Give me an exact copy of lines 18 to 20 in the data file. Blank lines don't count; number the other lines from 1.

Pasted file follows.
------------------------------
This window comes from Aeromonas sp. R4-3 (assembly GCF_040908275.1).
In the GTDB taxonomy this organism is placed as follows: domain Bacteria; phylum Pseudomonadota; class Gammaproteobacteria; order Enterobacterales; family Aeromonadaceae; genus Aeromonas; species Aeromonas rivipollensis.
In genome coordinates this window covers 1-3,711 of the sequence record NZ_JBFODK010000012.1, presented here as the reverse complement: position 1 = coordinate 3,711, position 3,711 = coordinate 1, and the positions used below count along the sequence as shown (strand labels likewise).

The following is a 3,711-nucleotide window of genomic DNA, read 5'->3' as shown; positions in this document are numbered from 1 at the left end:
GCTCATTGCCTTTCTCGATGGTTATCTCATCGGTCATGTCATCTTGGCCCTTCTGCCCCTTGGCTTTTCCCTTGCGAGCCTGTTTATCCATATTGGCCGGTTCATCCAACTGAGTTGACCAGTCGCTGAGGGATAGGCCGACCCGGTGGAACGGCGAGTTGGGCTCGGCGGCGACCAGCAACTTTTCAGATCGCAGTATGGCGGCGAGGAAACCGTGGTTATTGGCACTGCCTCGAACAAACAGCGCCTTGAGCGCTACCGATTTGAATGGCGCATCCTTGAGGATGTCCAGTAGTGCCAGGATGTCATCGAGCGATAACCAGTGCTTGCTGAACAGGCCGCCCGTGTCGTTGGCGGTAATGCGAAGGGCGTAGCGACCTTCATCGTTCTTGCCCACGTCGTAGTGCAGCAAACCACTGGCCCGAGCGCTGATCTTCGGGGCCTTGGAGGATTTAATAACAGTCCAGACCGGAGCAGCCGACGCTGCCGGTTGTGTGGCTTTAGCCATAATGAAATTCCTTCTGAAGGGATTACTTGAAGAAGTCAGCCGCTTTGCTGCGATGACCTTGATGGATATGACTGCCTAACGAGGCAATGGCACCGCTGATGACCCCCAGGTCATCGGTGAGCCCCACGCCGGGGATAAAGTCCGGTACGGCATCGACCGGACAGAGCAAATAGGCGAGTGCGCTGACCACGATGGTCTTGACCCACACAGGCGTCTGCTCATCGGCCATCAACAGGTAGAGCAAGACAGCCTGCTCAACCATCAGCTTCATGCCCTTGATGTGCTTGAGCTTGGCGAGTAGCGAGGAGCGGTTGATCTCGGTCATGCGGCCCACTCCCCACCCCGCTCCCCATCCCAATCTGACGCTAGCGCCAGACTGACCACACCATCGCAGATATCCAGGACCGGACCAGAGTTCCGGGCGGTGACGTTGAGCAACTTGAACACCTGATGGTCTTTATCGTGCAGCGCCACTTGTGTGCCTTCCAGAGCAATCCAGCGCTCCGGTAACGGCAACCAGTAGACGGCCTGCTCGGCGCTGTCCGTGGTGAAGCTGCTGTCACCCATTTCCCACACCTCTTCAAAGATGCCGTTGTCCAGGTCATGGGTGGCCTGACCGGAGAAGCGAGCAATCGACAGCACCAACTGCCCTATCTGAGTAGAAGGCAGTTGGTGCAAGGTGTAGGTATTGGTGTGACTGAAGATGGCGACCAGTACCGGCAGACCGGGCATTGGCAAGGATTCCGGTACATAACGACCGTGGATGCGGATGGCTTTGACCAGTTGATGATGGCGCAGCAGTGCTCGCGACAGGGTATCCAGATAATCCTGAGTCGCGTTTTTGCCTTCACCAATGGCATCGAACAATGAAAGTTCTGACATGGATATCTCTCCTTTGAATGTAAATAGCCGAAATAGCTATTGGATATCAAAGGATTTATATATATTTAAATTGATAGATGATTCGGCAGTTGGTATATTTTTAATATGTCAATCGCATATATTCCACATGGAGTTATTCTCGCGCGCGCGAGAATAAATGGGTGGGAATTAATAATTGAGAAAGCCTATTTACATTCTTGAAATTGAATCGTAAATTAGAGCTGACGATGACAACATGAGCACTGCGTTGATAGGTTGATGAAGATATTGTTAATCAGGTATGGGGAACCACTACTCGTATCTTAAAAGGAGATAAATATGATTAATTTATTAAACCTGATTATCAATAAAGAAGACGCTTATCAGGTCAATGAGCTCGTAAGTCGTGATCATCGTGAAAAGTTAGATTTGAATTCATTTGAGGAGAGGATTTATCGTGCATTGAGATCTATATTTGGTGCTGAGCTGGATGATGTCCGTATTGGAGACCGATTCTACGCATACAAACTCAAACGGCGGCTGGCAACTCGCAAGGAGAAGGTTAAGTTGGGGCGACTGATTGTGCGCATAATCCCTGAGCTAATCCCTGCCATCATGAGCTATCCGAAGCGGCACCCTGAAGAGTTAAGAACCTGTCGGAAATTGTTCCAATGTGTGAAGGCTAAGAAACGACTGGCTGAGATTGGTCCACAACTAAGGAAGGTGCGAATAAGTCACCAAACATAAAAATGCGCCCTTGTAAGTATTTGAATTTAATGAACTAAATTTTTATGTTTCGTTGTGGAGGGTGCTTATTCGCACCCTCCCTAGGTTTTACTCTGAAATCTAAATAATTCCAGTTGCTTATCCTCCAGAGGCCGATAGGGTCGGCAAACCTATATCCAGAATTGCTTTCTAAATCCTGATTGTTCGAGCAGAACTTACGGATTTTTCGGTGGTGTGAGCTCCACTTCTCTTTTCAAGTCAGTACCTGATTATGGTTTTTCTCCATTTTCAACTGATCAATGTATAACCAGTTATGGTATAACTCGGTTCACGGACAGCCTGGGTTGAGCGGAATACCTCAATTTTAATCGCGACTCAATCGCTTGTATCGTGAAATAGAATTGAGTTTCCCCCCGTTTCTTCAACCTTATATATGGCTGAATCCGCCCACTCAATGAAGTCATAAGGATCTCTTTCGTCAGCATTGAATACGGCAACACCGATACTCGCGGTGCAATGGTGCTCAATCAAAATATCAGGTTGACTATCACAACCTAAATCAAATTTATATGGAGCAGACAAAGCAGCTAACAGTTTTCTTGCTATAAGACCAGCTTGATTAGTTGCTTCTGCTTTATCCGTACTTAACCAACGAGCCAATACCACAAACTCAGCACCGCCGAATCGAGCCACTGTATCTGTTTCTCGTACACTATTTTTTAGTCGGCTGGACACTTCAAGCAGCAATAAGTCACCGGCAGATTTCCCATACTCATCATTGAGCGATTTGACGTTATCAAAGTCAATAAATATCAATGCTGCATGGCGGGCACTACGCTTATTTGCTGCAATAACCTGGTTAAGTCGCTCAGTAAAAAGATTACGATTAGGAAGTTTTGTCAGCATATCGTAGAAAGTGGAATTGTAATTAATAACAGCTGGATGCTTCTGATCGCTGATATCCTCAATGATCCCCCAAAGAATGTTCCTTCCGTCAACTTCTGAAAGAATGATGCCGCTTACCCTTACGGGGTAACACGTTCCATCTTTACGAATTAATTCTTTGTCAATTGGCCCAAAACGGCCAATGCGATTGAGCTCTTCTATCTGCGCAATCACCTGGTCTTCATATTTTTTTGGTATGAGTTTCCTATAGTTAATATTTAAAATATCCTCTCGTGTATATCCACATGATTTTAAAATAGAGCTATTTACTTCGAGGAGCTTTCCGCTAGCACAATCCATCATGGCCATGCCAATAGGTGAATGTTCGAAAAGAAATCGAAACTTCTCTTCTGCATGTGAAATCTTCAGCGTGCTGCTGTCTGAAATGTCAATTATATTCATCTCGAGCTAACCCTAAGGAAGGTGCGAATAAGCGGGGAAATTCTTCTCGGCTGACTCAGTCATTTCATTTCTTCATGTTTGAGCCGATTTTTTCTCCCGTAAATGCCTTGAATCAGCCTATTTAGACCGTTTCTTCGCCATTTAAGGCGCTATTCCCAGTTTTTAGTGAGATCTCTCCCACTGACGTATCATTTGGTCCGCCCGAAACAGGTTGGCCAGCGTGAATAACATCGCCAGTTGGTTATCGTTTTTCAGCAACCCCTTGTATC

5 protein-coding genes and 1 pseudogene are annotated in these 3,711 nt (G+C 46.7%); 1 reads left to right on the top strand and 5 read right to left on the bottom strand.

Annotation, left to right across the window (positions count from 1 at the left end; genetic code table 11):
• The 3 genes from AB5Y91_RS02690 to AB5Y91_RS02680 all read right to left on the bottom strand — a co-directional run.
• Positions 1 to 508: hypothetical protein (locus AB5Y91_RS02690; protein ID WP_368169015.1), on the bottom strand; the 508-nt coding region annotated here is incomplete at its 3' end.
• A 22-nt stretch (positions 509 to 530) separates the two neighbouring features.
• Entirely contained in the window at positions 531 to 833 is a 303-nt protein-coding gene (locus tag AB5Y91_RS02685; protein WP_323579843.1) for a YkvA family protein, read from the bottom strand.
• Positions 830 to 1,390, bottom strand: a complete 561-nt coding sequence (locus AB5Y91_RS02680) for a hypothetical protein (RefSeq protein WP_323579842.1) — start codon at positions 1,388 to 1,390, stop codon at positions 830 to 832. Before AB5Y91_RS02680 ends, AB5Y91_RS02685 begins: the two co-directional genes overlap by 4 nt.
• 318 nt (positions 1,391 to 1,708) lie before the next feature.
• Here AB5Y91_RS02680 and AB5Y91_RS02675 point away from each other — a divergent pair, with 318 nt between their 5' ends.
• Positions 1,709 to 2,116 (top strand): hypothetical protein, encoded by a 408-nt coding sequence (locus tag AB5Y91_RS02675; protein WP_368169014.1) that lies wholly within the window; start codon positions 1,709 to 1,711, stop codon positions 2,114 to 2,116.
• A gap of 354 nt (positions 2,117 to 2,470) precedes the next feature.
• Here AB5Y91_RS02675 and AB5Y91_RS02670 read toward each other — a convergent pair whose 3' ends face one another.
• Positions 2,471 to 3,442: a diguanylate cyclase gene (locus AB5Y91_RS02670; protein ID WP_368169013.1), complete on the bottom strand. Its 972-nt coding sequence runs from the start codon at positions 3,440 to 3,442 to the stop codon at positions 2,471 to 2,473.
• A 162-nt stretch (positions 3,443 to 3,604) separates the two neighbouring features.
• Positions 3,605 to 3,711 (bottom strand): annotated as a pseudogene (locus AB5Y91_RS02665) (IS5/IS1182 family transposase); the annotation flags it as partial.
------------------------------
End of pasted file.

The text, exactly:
• Positions 2,471 to 3,442: a diguanylate cyclase gene (locus AB5Y91_RS02670; protein ID WP_368169013.1), complete on the bottom strand. Its 972-nt coding sequence runs from the start codon at positions 3,440 to 3,442 to the stop codon at positions 2,471 to 2,473.
• A 162-nt stretch (positions 3,443 to 3,604) separates the two neighbouring features.
• Positions 3,605 to 3,711 (bottom strand): annotated as a pseudogene (locus AB5Y91_RS02665) (IS5/IS1182 family transposase); the annotation flags it as partial.